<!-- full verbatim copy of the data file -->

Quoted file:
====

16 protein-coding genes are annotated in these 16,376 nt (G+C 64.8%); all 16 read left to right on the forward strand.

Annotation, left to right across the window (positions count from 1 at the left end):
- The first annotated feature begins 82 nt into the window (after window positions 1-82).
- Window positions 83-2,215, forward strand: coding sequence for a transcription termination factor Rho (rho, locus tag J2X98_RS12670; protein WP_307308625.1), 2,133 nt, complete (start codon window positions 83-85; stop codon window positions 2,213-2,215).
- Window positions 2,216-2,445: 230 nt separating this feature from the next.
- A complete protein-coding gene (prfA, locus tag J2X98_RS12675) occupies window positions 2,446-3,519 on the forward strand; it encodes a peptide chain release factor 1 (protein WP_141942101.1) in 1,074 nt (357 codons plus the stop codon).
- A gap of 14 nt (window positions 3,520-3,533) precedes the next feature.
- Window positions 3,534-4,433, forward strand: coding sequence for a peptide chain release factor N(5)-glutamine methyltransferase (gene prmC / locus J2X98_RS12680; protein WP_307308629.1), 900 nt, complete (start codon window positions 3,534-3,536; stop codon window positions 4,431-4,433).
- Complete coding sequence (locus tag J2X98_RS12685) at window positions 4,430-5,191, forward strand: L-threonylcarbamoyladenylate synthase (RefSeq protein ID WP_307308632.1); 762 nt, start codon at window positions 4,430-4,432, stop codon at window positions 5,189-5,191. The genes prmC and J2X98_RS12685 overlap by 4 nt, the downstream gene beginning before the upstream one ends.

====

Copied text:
16 protein-coding genes are annotated in these 16,376 nt (G+C 64.8%); all 16 read left to right on the forward strand.

Annotation, left to right across the window (positions count from 1 at the left end):
- The first annotated feature begins 82 nt into the window (after window positions 1-82).
- Window positions 83-2,215, forward strand: coding sequence for a transcription termination factor Rho (rho, locus tag J2X98_RS12670; protein WP_307308625.1), 2,133 nt, complete (start codon window positions 83-85; stop codon window positions 2,213-2,215).
- Window positions 2,216-2,445: 230 nt separating this feature from the next.
- A complete protein-coding gene (prfA, locus tag J2X98_RS12675) occupies window positions 2,446-3,519 on the forward strand; it encodes a peptide chain release factor 1 (protein WP_141942101.1) in 1,074 nt (357 codons plus the stop codon).
- A gap of 14 nt (window positions 3,520-3,533) precedes the next feature.
- Window positions 3,534-4,433, forward strand: coding sequence for a peptide chain release factor N(5)-glutamine methyltransferase (gene prmC / locus J2X98_RS12680; protein WP_307308629.1), 900 nt, complete (start codon window positions 3,534-3,536; stop codon window positions 4,431-4,433).
- Complete coding sequence (locus tag J2X98_RS12685) at window positions 4,430-5,191, forward strand: L-threonylcarbamoyladenylate synthase (RefSeq protein ID WP_307308632.1); 762 nt, start codon at window positions 4,430-4,432, stop codon at window positions 5,189-5,191. The genes prmC and J2X98_RS12685 overlap by 4 nt, the downstream gene beginning before the upstream one ends.